Since the wireless connectivity and app for this coffee maker was so buggy and unreliable, [Matt] first needed to get deep into the weeds on Bluetooth Low Energy (BTLE). After sniffing traffic and identifying the coffee maker, he set about building an interface for it in Rust. Once he is able to send commands to it, the next step was to integrate it with GitHub, so that filing issues on the GitHub interface sends the commands from a nearby computer over Bluetooth to the coffee maker, with much more reliability than the coffee maker came with originally.
Using [Matt]’s methods, anyone stuck with one of these coffee makers, a Delonghi Dinamica Plus, should be able to reactivate the use of its wireless functionality. While we’d hope that anyone selling a premium product like this would take a tiny amount of time and make sure that the extra features actually work, this low bar seems to be oddly common for companies to surmount. But it’s not required to pick up an expensive machine like this just to remotely brew a cup of coffee. You can do that pretty easily with a non-luxury coffee maker and some basic wireless hardware.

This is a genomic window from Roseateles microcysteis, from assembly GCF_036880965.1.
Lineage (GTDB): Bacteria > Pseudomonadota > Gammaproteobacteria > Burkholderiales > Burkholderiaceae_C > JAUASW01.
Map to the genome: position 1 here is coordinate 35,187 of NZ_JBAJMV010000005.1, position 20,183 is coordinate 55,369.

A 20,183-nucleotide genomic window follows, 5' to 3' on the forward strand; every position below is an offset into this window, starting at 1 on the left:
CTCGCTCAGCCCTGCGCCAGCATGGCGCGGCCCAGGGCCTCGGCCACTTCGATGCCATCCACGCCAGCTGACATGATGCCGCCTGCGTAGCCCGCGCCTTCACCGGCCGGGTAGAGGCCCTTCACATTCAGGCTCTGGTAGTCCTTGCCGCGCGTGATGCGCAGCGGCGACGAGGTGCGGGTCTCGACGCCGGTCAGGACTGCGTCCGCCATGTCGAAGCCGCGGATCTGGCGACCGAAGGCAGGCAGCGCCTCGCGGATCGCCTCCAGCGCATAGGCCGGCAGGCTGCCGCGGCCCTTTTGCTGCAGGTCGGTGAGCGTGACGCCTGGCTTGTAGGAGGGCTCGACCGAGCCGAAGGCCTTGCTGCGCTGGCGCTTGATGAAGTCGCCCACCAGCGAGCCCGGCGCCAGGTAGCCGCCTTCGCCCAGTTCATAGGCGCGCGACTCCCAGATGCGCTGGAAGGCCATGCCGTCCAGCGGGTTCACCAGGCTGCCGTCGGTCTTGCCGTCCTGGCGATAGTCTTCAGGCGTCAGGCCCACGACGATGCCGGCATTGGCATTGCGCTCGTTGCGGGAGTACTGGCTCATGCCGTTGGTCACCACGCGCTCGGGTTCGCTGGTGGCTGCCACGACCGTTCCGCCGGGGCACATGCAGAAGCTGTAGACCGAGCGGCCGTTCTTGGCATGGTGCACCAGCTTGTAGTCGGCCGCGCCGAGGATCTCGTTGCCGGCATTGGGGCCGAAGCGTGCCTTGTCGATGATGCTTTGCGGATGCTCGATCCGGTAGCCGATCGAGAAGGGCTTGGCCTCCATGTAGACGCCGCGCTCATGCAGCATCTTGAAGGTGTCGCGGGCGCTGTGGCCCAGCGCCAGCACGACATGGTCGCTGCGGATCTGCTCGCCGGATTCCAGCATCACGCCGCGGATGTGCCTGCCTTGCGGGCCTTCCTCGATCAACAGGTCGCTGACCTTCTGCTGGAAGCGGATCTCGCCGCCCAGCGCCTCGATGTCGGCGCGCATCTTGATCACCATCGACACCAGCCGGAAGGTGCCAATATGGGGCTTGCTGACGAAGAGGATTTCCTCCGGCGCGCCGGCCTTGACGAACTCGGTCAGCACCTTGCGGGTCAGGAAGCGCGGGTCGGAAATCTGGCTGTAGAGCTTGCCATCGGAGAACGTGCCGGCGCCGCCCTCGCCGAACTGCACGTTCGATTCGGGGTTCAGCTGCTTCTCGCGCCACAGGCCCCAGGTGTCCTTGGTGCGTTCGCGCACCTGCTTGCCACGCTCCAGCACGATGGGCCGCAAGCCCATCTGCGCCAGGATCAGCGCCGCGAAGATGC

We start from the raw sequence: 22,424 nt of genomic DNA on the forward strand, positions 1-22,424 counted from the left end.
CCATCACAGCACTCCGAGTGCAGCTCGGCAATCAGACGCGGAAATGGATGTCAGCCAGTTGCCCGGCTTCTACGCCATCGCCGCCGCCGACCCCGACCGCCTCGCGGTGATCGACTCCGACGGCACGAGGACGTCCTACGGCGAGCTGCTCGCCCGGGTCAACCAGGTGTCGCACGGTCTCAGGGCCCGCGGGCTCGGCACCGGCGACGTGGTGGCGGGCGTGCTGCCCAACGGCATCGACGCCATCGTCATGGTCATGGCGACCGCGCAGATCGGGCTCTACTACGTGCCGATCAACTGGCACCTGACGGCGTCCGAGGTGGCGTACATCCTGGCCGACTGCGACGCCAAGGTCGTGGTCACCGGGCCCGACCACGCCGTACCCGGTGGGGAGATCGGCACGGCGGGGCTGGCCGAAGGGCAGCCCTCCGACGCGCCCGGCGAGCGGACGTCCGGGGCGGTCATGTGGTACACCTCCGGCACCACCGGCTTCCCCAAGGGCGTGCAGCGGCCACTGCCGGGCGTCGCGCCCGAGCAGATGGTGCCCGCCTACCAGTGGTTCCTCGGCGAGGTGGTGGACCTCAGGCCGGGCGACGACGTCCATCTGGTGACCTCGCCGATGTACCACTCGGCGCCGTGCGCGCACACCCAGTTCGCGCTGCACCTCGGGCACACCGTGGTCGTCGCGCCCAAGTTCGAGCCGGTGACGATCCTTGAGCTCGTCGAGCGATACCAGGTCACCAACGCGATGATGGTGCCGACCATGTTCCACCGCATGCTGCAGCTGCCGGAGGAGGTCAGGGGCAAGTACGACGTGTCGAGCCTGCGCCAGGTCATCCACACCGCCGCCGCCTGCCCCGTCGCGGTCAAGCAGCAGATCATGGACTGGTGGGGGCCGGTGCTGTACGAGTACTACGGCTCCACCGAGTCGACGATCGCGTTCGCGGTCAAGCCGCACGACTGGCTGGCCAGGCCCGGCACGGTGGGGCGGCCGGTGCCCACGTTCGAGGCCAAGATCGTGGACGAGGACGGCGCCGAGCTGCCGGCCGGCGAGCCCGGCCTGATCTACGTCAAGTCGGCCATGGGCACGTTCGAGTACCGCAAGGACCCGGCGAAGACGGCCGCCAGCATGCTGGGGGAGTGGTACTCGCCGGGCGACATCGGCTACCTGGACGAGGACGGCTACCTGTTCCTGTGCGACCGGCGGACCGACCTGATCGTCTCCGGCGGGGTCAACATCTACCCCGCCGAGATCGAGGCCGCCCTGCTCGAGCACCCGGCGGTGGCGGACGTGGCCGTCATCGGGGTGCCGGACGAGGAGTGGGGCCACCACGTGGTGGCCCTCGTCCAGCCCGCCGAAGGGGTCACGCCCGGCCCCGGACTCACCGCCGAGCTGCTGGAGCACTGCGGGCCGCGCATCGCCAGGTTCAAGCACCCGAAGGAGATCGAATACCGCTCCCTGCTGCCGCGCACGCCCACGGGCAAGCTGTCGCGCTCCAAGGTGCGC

Safe, clean drinking water is a scarce resource that shouldn’t be wasted. But it’s not always easy to see how much you’re using when you turn on the tap: is it one liter a minute? Is it ten? How much do you actually use when washing your hands or brushing your teeth? If you’d like to get some hard data on your water usage, have a look at [Josh EJ]’s Sensible Flow project. It contains designs for a set of sensors that measure your water consumption and a convenient little display that shows the total amount consumed.